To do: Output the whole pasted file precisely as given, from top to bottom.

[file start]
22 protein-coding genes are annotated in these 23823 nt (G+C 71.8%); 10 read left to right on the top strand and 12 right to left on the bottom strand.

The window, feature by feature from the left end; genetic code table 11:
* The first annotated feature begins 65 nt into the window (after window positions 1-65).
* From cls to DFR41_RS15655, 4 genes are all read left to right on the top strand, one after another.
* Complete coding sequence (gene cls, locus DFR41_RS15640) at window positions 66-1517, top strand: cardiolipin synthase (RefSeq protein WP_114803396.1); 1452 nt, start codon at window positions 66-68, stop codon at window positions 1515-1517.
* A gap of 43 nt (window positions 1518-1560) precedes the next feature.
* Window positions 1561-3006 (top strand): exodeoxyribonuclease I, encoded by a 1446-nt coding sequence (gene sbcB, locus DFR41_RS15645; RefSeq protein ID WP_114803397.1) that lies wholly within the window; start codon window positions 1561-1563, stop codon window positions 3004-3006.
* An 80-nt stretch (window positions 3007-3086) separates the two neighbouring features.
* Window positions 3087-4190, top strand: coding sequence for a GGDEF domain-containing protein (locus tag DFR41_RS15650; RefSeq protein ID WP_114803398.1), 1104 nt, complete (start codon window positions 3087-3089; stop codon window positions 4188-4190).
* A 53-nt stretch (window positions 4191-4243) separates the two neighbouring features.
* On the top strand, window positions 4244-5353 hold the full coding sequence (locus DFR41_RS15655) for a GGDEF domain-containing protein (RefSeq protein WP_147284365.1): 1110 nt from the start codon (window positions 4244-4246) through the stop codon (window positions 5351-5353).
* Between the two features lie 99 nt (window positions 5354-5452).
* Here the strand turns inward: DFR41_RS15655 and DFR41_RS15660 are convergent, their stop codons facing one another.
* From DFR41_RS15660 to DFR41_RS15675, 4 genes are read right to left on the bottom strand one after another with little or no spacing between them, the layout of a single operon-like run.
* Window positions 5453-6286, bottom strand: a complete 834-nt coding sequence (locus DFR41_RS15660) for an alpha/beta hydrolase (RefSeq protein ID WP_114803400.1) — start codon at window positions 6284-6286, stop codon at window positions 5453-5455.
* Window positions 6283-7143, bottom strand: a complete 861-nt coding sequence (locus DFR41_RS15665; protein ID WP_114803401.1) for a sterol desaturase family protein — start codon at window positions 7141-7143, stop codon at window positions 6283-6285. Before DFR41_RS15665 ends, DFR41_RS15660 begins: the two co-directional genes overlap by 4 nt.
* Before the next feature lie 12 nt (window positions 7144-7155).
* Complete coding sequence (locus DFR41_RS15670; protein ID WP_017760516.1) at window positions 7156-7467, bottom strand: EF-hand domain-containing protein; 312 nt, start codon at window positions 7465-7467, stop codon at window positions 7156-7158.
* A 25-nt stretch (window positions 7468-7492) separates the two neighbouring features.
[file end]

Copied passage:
22 protein-coding genes are annotated in these 23823 nt (G+C 71.8%); 10 read left to right on the top strand and 12 right to left on the bottom strand.

The window, feature by feature from the left end; genetic code table 11:
* The first annotated feature begins 65 nt into the window (after window positions 1-65).
* From cls to DFR41_RS15655, 4 genes are all read left to right on the top strand, one after another.
* Complete coding sequence (gene cls, locus DFR41_RS15640) at window positions 66-1517, top strand: cardiolipin synthase (RefSeq protein WP_114803396.1); 1452 nt, start codon at window positions 66-68, stop codon at window positions 1515-1517.
* A gap of 43 nt (window positions 1518-1560) precedes the next feature.
* Window positions 1561-3006 (top strand): exodeoxyribonuclease I, encoded by a 1446-nt coding sequence (gene sbcB, locus DFR41_RS15645; RefSeq protein ID WP_114803397.1) that lies wholly within the window; start codon window positions 1561-1563, stop codon window positions 3004-3006.
* An 80-nt stretch (window positions 3007-3086) separates the two neighbouring features.
* Window positions 3087-4190, top strand: coding sequence for a GGDEF domain-containing protein (locus tag DFR41_RS15650; RefSeq protein ID WP_114803398.1), 1104 nt, complete (start codon window positions 3087-3089; stop codon window positions 4188-4190).
* A 53-nt stretch (window positions 4191-4243) separates the two neighbouring features.
* On the top strand, window positions 4244-5353 hold the full coding sequence (locus DFR41_RS15655) for a GGDEF domain-containing protein (RefSeq protein WP_147284365.1): 1110 nt from the start codon (window positions 4244-4246) through the stop codon (window positions 5351-5353).
* Between the two features lie 99 nt (window positions 5354-5452).
* Here the strand turns inward: DFR41_RS15655 and DFR41_RS15660 are convergent, their stop codons facing one another.
* From DFR41_RS15660 to DFR41_RS15675, 4 genes are read right to left on the bottom strand one after another with little or no spacing between them, the layout of a single operon-like run.
* Window positions 5453-6286, bottom strand: a complete 834-nt coding sequence (locus DFR41_RS15660) for an alpha/beta hydrolase (RefSeq protein ID WP_114803400.1) — start codon at window positions 6284-6286, stop codon at window positions 5453-5455.
* Window positions 6283-7143, bottom strand: a complete 861-nt coding sequence (locus DFR41_RS15665; protein ID WP_114803401.1) for a sterol desaturase family protein — start codon at window positions 7141-7143, stop codon at window positions 6283-6285. Before DFR41_RS15665 ends, DFR41_RS15660 begins: the two co-directional genes overlap by 4 nt.
* Before the next feature lie 12 nt (window positions 7144-7155).
* Complete coding sequence (locus DFR41_RS15670; protein ID WP_017760516.1) at window positions 7156-7467, bottom strand: EF-hand domain-containing protein; 312 nt, start codon at window positions 7465-7467, stop codon at window positions 7156-7158.
* A 25-nt stretch (window positions 7468-7492) separates the two neighbouring features.